Pot plans

Leg­is­la­tion on de­tails such as the age of con­sump­tion and dis­tri­bu­tion likely com­ing in the spring, says Premier Wade MacLauch­lan

The Guardian (Charlottetown) - - FRONT PAGE - BY RYAN ROSS

P.E.I. will likely see leg­is­la­tion in the spring to get the prov­ince ready for mar­i­juana le­gal­iza­tion, says Premier Wade MacLauch­lan.

MacLauch­lan re­cently re­turned from Coun­cil of the Fed­er­a­tion meet­ings in Ed­mon­ton where Ot­tawa’s plan to le­gal­ize mar­i­juana was dis­cussed.

The most likely sce­nario for P.E.I. is that in the spring leg­isla­tive ses­sion the gov­ern­ment will in­tro­duce leg­is­la­tion to deal with is­sues like the age of con­sump­tion and dis­tri­bu­tion.

“The de­ci­sions would need to be made be­fore that,” he said.

Re­gion­ally, MacLauch­lan said the Mar­itime prov­inces are work­ing on a com­mon ap­proach to the le­gal age of con­sump­tion and how mar­i­juana will be dis­trib­uted.

Na­tion­ally, the prov­inces and ter­ri­to­ries have formed a work­ing group to look at sev­eral is­sues, in­clud­ing public safety and public health.

That work­ing group will also deal with is­sues around sup­ply, price and dis­tri­bu­tion.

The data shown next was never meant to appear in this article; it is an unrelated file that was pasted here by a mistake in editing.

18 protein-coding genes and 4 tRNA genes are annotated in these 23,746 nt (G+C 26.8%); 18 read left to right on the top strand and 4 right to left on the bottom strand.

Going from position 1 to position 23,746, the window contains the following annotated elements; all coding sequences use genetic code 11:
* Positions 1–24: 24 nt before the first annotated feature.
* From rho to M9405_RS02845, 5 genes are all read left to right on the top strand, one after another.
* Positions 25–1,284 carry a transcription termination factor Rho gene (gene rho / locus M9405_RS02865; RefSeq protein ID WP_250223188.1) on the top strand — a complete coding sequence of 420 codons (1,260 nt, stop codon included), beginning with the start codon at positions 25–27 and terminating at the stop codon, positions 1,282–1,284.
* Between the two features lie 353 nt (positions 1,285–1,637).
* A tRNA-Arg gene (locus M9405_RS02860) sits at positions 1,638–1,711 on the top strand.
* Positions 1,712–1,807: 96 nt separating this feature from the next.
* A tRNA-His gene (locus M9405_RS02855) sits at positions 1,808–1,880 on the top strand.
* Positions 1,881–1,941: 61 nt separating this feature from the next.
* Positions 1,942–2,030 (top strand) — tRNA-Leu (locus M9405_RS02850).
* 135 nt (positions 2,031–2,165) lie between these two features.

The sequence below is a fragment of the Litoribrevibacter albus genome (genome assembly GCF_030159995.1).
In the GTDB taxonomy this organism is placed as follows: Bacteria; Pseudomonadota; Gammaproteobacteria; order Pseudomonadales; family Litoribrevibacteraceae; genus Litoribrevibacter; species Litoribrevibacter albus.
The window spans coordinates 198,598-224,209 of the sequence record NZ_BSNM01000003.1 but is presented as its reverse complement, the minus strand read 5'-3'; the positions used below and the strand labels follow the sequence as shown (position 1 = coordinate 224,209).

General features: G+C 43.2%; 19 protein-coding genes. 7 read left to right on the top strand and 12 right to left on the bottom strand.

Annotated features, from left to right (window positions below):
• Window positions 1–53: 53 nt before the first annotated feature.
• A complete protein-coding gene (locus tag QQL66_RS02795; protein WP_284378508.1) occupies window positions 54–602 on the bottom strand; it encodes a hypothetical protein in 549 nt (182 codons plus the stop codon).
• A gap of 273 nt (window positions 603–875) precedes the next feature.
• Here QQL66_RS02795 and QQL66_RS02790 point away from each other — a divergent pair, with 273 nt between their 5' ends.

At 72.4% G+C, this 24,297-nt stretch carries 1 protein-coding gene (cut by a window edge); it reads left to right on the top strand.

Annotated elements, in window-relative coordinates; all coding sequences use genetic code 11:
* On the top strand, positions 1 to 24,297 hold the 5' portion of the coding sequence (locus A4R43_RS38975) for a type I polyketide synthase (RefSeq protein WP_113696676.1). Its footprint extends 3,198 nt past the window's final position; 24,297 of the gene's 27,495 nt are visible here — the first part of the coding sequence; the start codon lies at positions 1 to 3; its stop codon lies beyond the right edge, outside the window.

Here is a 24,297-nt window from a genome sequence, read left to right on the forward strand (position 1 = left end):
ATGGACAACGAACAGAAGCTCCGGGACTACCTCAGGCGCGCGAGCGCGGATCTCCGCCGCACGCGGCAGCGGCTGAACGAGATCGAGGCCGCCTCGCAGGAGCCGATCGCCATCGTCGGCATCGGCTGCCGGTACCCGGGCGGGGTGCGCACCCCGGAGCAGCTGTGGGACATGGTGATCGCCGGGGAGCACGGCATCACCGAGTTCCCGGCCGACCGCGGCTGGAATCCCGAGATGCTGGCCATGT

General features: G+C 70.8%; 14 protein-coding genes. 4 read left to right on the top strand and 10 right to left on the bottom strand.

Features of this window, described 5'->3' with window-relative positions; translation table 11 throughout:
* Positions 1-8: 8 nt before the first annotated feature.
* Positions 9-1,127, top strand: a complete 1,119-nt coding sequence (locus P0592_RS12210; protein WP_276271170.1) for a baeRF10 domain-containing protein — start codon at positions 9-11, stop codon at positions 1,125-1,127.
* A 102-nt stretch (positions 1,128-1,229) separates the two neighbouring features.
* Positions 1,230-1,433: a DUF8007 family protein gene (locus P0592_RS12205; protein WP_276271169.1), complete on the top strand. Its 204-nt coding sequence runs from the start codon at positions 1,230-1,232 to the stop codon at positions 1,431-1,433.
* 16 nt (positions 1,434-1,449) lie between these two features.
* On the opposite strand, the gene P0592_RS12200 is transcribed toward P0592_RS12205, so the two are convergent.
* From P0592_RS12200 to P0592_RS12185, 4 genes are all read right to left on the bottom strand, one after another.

All of the changes will have to be made be­fore le­gal­iza­tion in July 2018.

MacLauch­lan said there will be con­sul­ta­tions in P.E.I. for peo­ple to give feed­back on the le­gal age of con­sump­tion.

“Re­ally, I think it is to go at it with a view to it be­ing the same age, cer­tainly in the three Mar­itime prov­inces and ide­ally the four At­lantic prov­inces,” he said.

When it comes to dis­tri­bu­tion, MacLauch­lan said the first ques­tion will be whether it is through public or pri­vate means and if it will be through the same lo­ca­tions where al­co­hol is sold.

“This will have to be de­cided over the course of the com­ing months,” he said.

MacLauch­lan said the provin­cial and ter­ri­to­rial work­ing group will re­lease its re­port by the first of Novem­ber.

The public aware­ness com­po­nent will take longer, MacLauch­lan said.

“What choices peo­ple make and what the health is­sues are.”

When it comes to driv­ers im­paired by mar­i­juana, MacLauch­lan said there aren’t enough peo­ple in the prov­ince who can give ev­i­dence that will lead to a con­vic­tion and more will have to be trained.

“That’s def­i­nitely some­thing that needs to take place.”

MacLauch­lan said public ed­u­ca­tion on the dan­gers of con­sum­ing mar­i­juana and driv­ing will be a big part of le­gal­iza­tion — for peo­ple to re­al­ize that if you’re con­sum­ing mar­i­juana and driv­ing you’re im­paired,” he said.

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